Over the next six months, Gov. Phil Scott's Administration is set to examine a number of proposals that are designed to improve the reliability of Vermont Health Connect, the state's health care exchange.
There's no question that Vermont Health Connect got off to a rocky start in the Fall of 2013. Certain functions didn't work and there were numerous billing and coverage problems with the rest of the system.
Things were so shaky that a mandate requiring all small businesses to purchase their coverage through the exchange was never put into place.
Al Gobeille is the Secretary of the Agency of Human Services. In his former role as the chairman of the Green Mountain Care Board, Gobeille was very critical of the performance of Vermont Health Connect.
He thinks many of the troubles at the state's exchange can be traced back to a decision to use money available through the Affordable Care Act to help pay for an enormous upgrade of his agency's computer system.
The upgrade was needed to help determine if an individual is eligible for a variety of state services. It's known as the Integrated Eligibility Program.
”When the state did it, they did it in a way that was to use some commercial products but then we modified it and sort of it worked on it and patched it in our own way and so we built a system that is the only system like it in the world and that's dangerous in computer land,” said Gobeille.
As the Scott Administration looks to make changes to Vermont Health Connect, Gobeille says it's important to remember that the exchange is just a small part of his Agency's overall computer system.
"If you think about the eligibility platform that we built for Medicaid and for AHS's services and to determine qualified health plans, that's sort of like your iPhone,” said Gobeille. “The Vermont Health Connect or the qualified health plans part of it is simply just an app that goes in your iPhone."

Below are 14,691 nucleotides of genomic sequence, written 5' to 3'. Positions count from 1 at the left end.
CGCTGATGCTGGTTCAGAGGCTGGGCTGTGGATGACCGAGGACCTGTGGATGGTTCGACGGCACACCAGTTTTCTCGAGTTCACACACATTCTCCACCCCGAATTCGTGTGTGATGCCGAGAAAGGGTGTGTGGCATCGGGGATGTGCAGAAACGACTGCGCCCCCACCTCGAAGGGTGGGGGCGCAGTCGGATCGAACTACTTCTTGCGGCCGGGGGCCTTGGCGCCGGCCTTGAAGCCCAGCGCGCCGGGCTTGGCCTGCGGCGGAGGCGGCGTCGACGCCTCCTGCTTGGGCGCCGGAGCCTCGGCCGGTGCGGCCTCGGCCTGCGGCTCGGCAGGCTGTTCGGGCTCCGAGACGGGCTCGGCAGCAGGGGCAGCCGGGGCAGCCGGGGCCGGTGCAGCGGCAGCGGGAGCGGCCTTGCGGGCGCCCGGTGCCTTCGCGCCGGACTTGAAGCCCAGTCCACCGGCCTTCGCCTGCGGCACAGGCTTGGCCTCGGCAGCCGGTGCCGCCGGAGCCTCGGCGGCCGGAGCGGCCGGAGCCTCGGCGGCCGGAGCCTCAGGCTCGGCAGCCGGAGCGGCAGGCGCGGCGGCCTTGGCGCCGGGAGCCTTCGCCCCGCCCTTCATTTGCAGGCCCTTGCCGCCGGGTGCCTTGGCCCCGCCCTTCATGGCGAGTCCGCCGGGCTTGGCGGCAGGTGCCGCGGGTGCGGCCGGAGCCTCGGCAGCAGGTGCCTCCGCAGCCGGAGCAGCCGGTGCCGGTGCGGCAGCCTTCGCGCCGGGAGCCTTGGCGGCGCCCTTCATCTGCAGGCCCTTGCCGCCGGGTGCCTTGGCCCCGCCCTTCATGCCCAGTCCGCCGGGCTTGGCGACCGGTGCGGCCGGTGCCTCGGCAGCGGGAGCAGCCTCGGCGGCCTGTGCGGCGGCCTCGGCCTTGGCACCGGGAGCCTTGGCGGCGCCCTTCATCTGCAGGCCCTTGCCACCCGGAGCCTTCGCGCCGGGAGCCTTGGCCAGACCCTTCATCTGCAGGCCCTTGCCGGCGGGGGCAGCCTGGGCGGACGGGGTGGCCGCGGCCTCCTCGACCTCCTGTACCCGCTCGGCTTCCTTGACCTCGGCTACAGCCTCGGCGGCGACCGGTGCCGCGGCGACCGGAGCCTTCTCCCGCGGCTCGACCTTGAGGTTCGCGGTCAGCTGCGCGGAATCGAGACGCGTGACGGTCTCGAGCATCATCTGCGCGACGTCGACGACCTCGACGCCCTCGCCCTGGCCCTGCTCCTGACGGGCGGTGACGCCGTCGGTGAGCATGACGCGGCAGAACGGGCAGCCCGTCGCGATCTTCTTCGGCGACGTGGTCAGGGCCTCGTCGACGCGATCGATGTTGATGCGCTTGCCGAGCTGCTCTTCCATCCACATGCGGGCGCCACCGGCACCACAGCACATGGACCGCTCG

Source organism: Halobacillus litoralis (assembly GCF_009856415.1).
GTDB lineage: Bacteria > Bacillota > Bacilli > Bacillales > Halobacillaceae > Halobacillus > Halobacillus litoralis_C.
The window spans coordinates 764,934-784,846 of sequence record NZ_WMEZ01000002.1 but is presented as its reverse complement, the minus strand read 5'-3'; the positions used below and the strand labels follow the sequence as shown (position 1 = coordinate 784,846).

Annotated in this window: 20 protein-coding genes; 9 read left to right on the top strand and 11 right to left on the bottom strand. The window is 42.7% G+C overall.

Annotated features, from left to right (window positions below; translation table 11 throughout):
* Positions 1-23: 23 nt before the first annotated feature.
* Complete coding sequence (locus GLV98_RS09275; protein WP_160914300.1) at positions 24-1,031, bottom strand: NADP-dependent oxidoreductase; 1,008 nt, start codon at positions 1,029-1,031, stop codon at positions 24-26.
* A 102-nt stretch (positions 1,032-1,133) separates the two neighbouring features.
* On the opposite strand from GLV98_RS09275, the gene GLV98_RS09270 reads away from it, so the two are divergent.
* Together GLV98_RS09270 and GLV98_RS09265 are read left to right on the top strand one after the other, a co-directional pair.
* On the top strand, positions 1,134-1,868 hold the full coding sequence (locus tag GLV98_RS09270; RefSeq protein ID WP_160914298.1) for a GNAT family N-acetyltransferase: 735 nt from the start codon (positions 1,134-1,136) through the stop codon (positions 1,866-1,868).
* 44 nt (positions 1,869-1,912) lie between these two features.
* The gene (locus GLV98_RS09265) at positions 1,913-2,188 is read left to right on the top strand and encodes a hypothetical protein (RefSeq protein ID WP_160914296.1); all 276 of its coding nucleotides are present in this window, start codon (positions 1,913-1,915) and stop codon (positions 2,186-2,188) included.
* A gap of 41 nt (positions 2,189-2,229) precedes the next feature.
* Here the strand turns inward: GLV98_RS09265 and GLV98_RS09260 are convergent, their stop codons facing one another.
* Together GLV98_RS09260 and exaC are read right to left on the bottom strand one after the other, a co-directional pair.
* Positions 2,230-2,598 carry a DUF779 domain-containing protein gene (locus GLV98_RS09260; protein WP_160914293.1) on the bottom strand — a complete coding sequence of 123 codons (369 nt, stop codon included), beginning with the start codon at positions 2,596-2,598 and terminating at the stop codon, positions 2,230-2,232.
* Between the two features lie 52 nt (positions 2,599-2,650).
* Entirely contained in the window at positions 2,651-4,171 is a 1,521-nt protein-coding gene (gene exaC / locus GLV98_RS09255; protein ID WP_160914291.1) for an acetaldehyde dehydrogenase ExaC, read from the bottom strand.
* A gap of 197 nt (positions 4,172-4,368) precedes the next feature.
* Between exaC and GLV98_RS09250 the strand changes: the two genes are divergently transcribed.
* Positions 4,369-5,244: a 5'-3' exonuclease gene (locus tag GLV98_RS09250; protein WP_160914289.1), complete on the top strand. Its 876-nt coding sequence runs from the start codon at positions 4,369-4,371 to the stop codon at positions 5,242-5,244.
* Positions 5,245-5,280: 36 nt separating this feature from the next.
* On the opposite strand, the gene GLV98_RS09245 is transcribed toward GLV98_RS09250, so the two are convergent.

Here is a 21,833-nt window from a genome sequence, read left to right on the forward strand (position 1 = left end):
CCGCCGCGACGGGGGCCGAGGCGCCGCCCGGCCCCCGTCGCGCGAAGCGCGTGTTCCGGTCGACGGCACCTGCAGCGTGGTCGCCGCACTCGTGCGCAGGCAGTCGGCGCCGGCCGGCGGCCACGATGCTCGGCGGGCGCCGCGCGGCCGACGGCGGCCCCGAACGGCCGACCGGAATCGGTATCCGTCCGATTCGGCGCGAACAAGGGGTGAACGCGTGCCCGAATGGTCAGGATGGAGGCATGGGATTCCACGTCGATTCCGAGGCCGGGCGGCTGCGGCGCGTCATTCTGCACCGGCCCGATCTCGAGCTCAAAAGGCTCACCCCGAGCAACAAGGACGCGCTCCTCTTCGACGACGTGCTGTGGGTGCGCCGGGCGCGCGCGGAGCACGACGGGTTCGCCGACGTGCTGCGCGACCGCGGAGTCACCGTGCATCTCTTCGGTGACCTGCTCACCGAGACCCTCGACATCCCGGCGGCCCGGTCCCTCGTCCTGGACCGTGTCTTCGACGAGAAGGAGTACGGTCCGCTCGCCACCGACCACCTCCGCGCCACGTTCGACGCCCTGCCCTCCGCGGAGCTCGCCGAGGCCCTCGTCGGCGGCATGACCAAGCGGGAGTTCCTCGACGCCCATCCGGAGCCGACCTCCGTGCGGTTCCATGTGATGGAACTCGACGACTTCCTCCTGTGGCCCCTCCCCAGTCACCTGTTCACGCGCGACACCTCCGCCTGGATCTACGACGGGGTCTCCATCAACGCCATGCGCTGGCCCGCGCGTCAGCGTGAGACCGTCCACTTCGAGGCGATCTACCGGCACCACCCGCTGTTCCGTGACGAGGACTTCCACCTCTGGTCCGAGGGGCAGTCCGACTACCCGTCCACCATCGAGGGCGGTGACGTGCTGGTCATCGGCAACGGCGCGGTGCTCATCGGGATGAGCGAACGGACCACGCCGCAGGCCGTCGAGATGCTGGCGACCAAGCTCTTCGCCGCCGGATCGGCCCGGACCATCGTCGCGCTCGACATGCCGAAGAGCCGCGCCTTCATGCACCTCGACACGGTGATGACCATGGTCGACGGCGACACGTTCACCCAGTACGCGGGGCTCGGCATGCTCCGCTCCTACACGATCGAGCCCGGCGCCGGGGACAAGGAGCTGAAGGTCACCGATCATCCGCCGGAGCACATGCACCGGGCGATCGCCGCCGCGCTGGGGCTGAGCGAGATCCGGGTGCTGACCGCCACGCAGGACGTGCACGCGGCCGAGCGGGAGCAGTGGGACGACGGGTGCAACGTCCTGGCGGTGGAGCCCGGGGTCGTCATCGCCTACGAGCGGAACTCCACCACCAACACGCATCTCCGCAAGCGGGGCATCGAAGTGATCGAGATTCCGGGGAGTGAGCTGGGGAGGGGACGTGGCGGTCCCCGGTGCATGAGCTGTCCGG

Gobeille says the Administration will consider an option that will essentially separate Vermont Health Connect from the Integrated Eligibility system.
He says this will allow the state exchange to have its own computer programs with vendors who have developed a successful track record in creating these systems.
"Do we want to keep investing in the technology that we've built or do we want to come up with a new way of doing it with new technology or new partners and so that's what we are looking at."
As the Scott Administration considers its options, there's been a sizeable reduction in the number of major problems associated with Vermont Health Connect. Don George is the president of Blue Cross and Blue Shield of Vermont.
"This was Vermont Health Connect's first fully automated open enrollment and all the customer renewal and changes were completed on time,” said George. “And in 2016, many of the customer renewal changes were not completed until well into the calendar year."
Mike Fisher is the state's Health Care Advocate. He says his office gets roughly 30 calls a week from Vermonters who are experiencing problems with Vermont Health Connect but this number is a lot of less than it used be.
“That's been proven by the number of Vermonters that move through the system," Fisher says, "re-enrollment, managed changes in their lives, without major hassles."
Fisher is hopeful that the Administration will be able to improve the quality of services at Vermont Health Connect.
"I am happy to engage in measuring those proposals against how do we make the system better for Vermonters," said Fisher.
The Scott Administration plans to present lawmakers with its proposal concerning the future of Vermont Health Connect by next January.